Gold rebounds

Gold regained some ground on Wednesday as the euro bounced higher against the U.S. dollar and bargain hunters resurfaced, but weakness in other commodities is likely to cap gains as investors cut exposure to risky assets.

Investors, who ditched gold in favour of the dollar after the release of poor U.S. confidence data, are shifting their focus to Federal Reserve Chairman Ben Bernanke, whose testimony before the Congress on Wednesday and Thursday may set the tone for the U.S. currency.

Spot gold was at $1,106.20 an ounce by 0622 GMT, up $3.25 from New York’s notional close on Tuesday, when safe-haven dollar jumped after U.S. consumer confidence sagged to a 10-month low and ignited worries about demand for commodities.

Low volumes meant that bullion was prone to sharp movements but dealers noted buying interest from jewellery makers in parts of Asia. Gold was around 2 percent below a 1-month high around $1,130 an ounce hit on Monday.

“It looks like there’s some buying around these levels. But Bernanke has a speech tonight and tomorrow, so nobody wants to commit too much,” said Ronald Leung, director of Lee Cheong Gold Dealers in Hong Kong.

“I think for this week trading is still range-bound at $1,100 to $1,130. Sentiment is flat. It’s neither bullish nor bearish,” he added.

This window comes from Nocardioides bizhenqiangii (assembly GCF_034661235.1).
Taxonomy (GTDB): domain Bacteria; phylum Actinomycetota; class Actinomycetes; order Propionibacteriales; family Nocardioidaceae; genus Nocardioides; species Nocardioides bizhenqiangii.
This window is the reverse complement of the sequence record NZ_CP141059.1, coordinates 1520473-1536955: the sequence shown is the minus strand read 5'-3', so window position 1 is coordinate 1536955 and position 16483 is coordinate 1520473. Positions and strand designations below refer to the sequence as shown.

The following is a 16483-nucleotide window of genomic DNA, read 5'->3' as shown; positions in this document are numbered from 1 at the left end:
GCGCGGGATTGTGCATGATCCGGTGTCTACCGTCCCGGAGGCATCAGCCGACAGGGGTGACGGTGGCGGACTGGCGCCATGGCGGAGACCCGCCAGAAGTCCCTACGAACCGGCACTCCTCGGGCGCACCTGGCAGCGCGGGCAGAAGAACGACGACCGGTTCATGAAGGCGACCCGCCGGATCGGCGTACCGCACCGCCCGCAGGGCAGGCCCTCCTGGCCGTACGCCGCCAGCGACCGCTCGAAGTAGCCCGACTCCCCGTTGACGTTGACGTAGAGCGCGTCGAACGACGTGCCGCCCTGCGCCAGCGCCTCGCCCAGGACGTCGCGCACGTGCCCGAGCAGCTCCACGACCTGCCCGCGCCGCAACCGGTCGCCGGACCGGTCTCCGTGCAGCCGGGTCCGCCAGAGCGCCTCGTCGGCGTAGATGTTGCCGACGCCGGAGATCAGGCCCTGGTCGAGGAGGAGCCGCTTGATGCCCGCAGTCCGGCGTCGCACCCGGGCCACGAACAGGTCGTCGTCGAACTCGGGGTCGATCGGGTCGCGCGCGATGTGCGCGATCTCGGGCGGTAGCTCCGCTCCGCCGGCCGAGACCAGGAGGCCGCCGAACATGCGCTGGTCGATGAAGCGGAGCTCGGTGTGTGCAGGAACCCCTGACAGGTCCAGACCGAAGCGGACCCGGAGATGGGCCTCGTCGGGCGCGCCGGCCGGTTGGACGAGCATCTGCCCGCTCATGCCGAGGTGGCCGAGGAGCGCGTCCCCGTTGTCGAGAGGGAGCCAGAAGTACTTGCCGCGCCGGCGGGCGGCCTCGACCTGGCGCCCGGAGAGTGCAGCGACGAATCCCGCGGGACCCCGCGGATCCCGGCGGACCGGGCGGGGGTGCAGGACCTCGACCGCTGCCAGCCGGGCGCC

U.S. gold futures for April delivery added $3.8 an ounce to $1,107 an ounce after falling almost $10 in late trade on Tuesday. The contract rallied to a 1-month high on Monday.

The euro firmed to $1.3544 but the currency was still under pressure from an unexpected dip in the German Ifo index of business sentiment, lower French household spending data as well as weaker Italian consumer confidence.

Stocks and commodities dropped, pulling down higher-yielding currencies like the Australian and New Zealand dollars after data showed U.S. consumer confidence fell in February. .

Oil, cocoa and sugar had tumbled on Tuesday, leading commodities lower, on weak U.S. consumer confidence data and as German business sentiment fell too. A strong dollar also put pressure on commodities denominated in the U.S. currency.

Despite some early buying, activity in the physical market had yet to pick up in Asia after the Chinese New Year celebration in the middle of February.

“I think they will restart the business later this week. If the price stays at these levels, we could see some improvement in demand,” said a dealer in Hong Kong.

“But I guess movements in gold have been closely related to the dollar lately,” he added.

The world’s largest gold-backed exchange-traded fund, SPDR Gold Trust, said its holdings stood at 1,106.987 tonnes as of February 23, down 0.914 tonnes from the previous business day.

China is unlikely to buy 191.3 tonnes of gold being offered for sale by the International Monetary Fund, the China Daily reported on Wednesday, citing an unnamed official from the China Gold Association.

Source: Reuters

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